Determine the asymptotic running time of the sorting algorithm maxSort.

Algorithm maxSort(A)
Input: An integer array A
Output: Array A sorted in non-decreasing order

1. for j <- n-1 down to 1 do
2.     m <- 0  
3.     for i = 1 to j do  
4.         if A[i] > A[m] then m <- i
5. exchange A[m], A[j]

Can you say anything about the "best-case" function $B_{maxSort}(n)$?

With a question like this, what is the way to tackle it? I have tried counting number of executions per line, but I can't translate it into asymptotic notation. My intuition is that it has something to do with $n^2$ due to the nested for loop, but I am not sure about this.


2 Answers 2


When the indexes of the for loops depend on each other you can think like this:

When the index of the outer for loop takes its first value how many times is the inner for repeated? What about when the index of the outer for takes its second value? ... What happens when the index of the outer for takes its last value?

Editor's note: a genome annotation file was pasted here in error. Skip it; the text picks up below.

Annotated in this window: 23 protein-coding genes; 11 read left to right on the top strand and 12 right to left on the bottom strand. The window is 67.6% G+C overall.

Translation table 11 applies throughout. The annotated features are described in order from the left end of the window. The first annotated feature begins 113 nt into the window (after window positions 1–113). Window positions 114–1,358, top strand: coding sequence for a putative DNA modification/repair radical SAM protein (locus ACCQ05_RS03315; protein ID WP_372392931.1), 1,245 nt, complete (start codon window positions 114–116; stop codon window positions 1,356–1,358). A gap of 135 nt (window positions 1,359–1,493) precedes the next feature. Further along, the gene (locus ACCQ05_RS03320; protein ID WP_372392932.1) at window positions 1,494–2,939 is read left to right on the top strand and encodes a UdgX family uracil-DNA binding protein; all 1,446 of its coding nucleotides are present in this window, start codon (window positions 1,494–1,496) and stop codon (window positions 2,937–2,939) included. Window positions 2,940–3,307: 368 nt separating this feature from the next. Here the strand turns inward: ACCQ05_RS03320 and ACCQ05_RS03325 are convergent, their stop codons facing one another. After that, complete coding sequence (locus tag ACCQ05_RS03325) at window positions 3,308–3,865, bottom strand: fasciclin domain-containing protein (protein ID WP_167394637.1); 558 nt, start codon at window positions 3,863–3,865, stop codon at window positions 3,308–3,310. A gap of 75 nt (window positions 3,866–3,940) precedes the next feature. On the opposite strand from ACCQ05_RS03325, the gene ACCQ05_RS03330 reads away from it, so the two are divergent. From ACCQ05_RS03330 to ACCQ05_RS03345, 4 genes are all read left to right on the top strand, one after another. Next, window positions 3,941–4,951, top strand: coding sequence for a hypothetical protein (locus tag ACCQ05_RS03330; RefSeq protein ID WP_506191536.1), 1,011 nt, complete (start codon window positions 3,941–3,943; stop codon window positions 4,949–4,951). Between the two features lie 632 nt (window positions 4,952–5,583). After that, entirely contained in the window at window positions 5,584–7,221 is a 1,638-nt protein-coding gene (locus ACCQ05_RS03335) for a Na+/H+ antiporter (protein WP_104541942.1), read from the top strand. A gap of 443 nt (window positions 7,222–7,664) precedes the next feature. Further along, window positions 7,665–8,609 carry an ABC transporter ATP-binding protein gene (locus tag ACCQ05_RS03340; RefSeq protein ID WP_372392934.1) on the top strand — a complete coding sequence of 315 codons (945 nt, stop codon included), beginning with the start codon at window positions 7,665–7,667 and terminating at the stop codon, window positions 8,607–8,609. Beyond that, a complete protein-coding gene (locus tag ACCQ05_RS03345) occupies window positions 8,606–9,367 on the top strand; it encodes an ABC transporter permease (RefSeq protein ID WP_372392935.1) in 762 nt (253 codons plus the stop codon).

In your case: When $j = n-1$, $i$ is repeated $n-1$ times. When $j = n-2$, $i$ is repeated $n-2$ times. ... When $j = 1$, $i$ is repeated $1$ time.

In total, the inner for loop is executed $(n-1) + (n-2) + ... + 2 + 1 = \dfrac{n}{2} * n = n^2$ times. Therefore the complexity is $O(n^2)$.

The best case is obviously when the matrix is already sorted.


I find the most useful phrase when trying to quickly understand the asymptotic behavior of an algorithm (and likewise in quick dimensional analysis of physical problems) is "suppose we have twice as many..."

In the above problem, suppose we have twice as many elements. Then the outer loop will run twice as many times. But j is proportional to n, so the inner loop will also run twice as many times per run. Therefore the inner loop will run four times as often in total. So that's O(n^2).


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